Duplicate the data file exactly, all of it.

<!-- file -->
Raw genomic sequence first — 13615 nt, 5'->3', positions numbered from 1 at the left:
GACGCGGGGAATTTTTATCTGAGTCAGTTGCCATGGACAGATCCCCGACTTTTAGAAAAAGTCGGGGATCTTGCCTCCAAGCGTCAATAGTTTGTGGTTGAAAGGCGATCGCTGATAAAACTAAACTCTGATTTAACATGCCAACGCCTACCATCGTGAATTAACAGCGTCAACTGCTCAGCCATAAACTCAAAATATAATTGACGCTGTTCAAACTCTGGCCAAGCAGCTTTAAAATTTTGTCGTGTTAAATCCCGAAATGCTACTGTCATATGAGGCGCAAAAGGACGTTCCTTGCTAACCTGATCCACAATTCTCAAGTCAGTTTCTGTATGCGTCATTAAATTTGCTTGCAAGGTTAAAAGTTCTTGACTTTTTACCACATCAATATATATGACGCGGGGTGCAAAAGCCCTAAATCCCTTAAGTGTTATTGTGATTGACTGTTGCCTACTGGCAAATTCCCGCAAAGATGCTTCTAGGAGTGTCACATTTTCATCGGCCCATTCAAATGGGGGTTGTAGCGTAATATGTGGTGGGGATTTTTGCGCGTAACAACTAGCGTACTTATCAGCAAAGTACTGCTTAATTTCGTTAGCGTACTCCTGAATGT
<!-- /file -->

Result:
Raw genomic sequence first — 13615 nt, 5'->3', positions numbered from 1 at the left:
GACGCGGGGAATTTTTATCTGAGTCAGTTGCCATGGACAGATCCCCGACTTTTAGAAAAAGTCGGGGATCTTGCCTCCAAGCGTCAATAGTTTGTGGTTGAAAGGCGATCGCTGATAAAACTAAACTCTGATTTAACATGCCAACGCCTACCATCGTGAATTAACAGCGTCAACTGCTCAGCCATAAACTCAAAATATAATTGACGCTGTTCAAACTCTGGCCAAGCAGCTTTAAAATTTTGTCGTGTTAAATCCCGAAATGCTACTGTCATATGAGGCGCAAAAGGACGTTCCTTGCTAACCTGATCCACAATTCTCAAGTCAGTTTCTGTATGCGTCATTAAATTTGCTTGCAAGGTTAAAAGTTCTTGACTTTTTACCACATCAATATATATGACGCGGGGTGCAAAAGCCCTAAATCCCTTAAGTGTTATTGTGATTGACTGTTGCCTACTGGCAAATTCCCGCAAAGATGCTTCTAGGAGTGTCACATTTTCATCGGCCCATTCAAATGGGGGTTGTAGCGTAATATGTGGTGGGGATTTTTGCGCGTAACAACTAGCGTACTTATCAGCAAAGTACTGCTTAATTTCGTTAGCGTACTCCTGAATGT